Bosque Farms, New Mexico


Bosque Farms Village Offices
The Bosque Farms Village Offices

Bosque Farms is a rural village on the Camino Real, just outside the southern boundary of the Isleta Pueblo Indian Reservation. Near the northern county line of Valencia County, Bosque Farms is part of the Albuquerque Metropolitan Statistical Area. The village is located down in the forested zone that lines the bottom of the Rio Grande Valley.

Bosque Farms was originally part of the Antonio Gutierrez and Joaquin Sedillo Land Grant of 1716. Nicolas Duran de Chaves bought the property in 1736 and then sold it to Clemente Gutierrez. The first settlement was on the banks of the Rio Grande but a flood in 1739 moved the river 2 miles to the west and the area became known as Los Pinos. Francisco Xavier Chavez bought the land from the Gutierrez family in 1819 and his son, Jose Mariano Chavez moved to the area with his family, living in a large hacienda that his father had built. When Jose Mariano Chavez died, his wife Dolores held onto the property and eventually she remarried. Her new husband was Henry Connelly, a successful businessman from Virginia who was appointed Territorial Governor of New Mexico by Abraham Lincoln on September 4, 1861.

Connelly was governor when the Confederates began marching up the valley of the Rio Grande. Los Pinos was occupied by the Confederates in February, 1862. The main body of soldiers continued to the north until they were defeated by Union forces at the Battle of Glorieta in March, 1862. They retreated to the heavily fortified hacienda at Los Pinos but the Union forces arrived and began a heavy bombardment of the place, shortly forcing the Confederates to retreat across the Rio Grande to the area of present-day Los Lunas. The Confederates continued their retreat southward under cover of a huge sandstorm and that was the end of the Civil War in New Mexico. However, Los Pinos did become a supply center for the Union Army's Indian fighters and Governor Connelly never did come back to reclaim it (he died from an accidental opiate overdose in 1866). Dolores then returned to the property and lived there (or close by) until she died in 1890.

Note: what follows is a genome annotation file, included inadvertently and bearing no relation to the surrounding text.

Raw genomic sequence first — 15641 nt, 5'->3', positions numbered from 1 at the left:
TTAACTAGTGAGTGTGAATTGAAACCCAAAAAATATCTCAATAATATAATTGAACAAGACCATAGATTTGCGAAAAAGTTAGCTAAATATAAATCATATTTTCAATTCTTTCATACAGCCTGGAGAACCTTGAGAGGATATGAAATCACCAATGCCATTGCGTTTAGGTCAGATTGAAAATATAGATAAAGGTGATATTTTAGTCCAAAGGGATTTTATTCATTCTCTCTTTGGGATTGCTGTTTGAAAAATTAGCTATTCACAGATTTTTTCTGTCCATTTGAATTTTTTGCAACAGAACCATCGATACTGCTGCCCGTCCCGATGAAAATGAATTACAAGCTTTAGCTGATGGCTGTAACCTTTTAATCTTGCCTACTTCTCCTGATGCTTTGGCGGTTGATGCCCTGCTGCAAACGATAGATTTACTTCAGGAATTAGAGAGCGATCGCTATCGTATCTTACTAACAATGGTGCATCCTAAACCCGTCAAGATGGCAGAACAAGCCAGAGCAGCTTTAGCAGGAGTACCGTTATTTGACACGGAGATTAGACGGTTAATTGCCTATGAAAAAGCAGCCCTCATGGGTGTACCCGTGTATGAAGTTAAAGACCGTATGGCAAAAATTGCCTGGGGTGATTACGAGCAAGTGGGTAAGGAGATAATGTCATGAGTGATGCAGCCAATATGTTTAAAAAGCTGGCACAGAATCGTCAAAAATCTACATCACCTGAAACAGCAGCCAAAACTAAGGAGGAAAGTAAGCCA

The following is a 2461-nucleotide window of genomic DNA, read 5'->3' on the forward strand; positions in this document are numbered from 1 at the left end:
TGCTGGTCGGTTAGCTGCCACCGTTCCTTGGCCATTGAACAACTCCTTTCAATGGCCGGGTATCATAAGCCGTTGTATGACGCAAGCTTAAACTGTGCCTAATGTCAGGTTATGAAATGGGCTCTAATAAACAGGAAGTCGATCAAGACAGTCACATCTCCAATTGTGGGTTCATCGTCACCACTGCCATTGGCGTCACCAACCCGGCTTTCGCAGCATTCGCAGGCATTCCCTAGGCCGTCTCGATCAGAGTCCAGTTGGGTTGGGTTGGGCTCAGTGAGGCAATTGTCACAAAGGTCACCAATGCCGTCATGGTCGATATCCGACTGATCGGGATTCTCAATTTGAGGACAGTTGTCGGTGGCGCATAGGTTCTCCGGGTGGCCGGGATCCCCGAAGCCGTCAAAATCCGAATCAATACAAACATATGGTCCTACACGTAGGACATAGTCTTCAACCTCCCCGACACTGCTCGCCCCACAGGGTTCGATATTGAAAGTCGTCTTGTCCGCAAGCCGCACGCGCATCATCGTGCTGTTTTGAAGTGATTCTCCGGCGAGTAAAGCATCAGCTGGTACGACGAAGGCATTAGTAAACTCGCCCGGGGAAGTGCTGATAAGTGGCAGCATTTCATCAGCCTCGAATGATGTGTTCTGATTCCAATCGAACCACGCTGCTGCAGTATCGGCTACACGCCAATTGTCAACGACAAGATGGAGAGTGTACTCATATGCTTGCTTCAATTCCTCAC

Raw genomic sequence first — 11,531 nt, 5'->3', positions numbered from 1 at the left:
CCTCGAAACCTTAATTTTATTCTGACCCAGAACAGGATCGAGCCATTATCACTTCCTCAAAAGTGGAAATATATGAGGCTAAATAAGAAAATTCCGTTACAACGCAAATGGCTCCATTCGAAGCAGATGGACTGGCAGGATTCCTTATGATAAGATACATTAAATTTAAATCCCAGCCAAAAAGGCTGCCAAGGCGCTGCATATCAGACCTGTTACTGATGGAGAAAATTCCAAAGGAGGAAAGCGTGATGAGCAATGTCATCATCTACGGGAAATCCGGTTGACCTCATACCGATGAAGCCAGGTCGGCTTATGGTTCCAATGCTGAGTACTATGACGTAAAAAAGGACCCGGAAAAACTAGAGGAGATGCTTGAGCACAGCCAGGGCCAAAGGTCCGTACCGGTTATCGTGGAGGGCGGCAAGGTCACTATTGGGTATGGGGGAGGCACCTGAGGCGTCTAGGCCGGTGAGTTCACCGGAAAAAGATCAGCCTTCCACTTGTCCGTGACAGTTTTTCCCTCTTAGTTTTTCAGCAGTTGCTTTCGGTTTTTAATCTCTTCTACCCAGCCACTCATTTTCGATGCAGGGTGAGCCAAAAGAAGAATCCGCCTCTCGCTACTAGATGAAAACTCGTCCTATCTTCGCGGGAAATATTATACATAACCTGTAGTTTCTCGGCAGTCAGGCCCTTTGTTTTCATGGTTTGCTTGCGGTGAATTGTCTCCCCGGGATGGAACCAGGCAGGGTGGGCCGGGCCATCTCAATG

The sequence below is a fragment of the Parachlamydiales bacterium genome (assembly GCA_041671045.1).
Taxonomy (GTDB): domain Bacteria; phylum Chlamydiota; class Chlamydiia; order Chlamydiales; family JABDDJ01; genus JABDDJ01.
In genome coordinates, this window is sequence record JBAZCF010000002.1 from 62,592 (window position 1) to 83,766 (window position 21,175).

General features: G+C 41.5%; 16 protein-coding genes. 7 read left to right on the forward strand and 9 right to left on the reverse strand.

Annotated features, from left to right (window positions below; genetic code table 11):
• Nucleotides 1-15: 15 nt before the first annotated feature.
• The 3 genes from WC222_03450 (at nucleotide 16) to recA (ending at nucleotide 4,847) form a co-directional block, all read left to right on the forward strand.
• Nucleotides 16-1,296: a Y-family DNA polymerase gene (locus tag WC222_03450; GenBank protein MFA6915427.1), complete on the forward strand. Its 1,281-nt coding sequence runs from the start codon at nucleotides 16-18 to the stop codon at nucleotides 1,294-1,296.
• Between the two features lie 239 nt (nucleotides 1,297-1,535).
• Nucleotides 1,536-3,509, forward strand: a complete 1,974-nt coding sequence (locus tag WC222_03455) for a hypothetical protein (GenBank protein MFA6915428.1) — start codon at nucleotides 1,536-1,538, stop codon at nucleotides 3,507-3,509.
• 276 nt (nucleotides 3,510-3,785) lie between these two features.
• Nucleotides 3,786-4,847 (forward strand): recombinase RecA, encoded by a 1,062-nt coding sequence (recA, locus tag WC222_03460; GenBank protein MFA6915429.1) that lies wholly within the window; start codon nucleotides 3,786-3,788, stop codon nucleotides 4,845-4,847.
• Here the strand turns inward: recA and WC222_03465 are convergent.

From May to July of 1884, the Rio Grande flooded so badly the water was running above the tree tops in the Bosque and nearly all signs of human settlement in the lower valley were washed away. From then until the time of the WPA project, the Bosque was basically swamp land with trees sticking up in places.

The WPA project is what created what is now known as "Bosque Farms." In May, 1935, 42 families were chosen by lottery to move into the area and occupy 42 tracts of land that varied from 40 to 80 acres in size. The WPA funded the construction of drainage trenches, roads and 2-to-3 bedroom adobe homes for the settlers. When the new settlers started farming operations in 1937, they discovered that the soil in the area was quite alkaline and wouldn't support crops. By 1939, the federal government was making loans to the folks to turn their farming operations into dairy operations and since then, Bosque Farms has been the "Heart of the Rio Grande Dairy Land."

Bosque Farms was finally incorporated as a municipality in 1974.

Fast Facts about Bosque Farms, New Mexico
Bosque Farms, Valencia County, NM 87068
Latitude: 34.8534°N
Longitude: 106.6993°W
Incorporated: 1974
Elevation: 4,865'

Education:
High School or Higher: 89.8%
Bachelor's Degree or Higher: 24.6%
Graduate or Professional Degree: 9.1%
Cost of Living Index for Bosque Farms: 94.2

2014 Estimates:
Median Household Income: $60,500
Median Home Value: $197,600
Median Resident Age: 40.7 Years
Major Industries:
Health Care, Construction, Professional Services, Lodging & Food Services, Educational Services, Finance & Insurance Services, Government, Real Estate Services, Computer & Electronics Products, Real Estate Services, Transportation Services
Unemployed (August 2014): 7.3%
 
Population Demographics: 2010
Total Population 3,904
Males 1,914
Females 1,990
Population by Age
Under 18 810
18 & over 3,094
20-24 148
25-34 297
35-49 773
50-64 1,094
65 & over 688
Population by Ethnicity
Hispanic or Latino 1,463
Non Hispanic or Latino 2,441
Population by Race
White 3,274
African-American 17
Asian 24
Native American 110
Hawaiian or Pacific Islander 0
Other 359
Two or more 120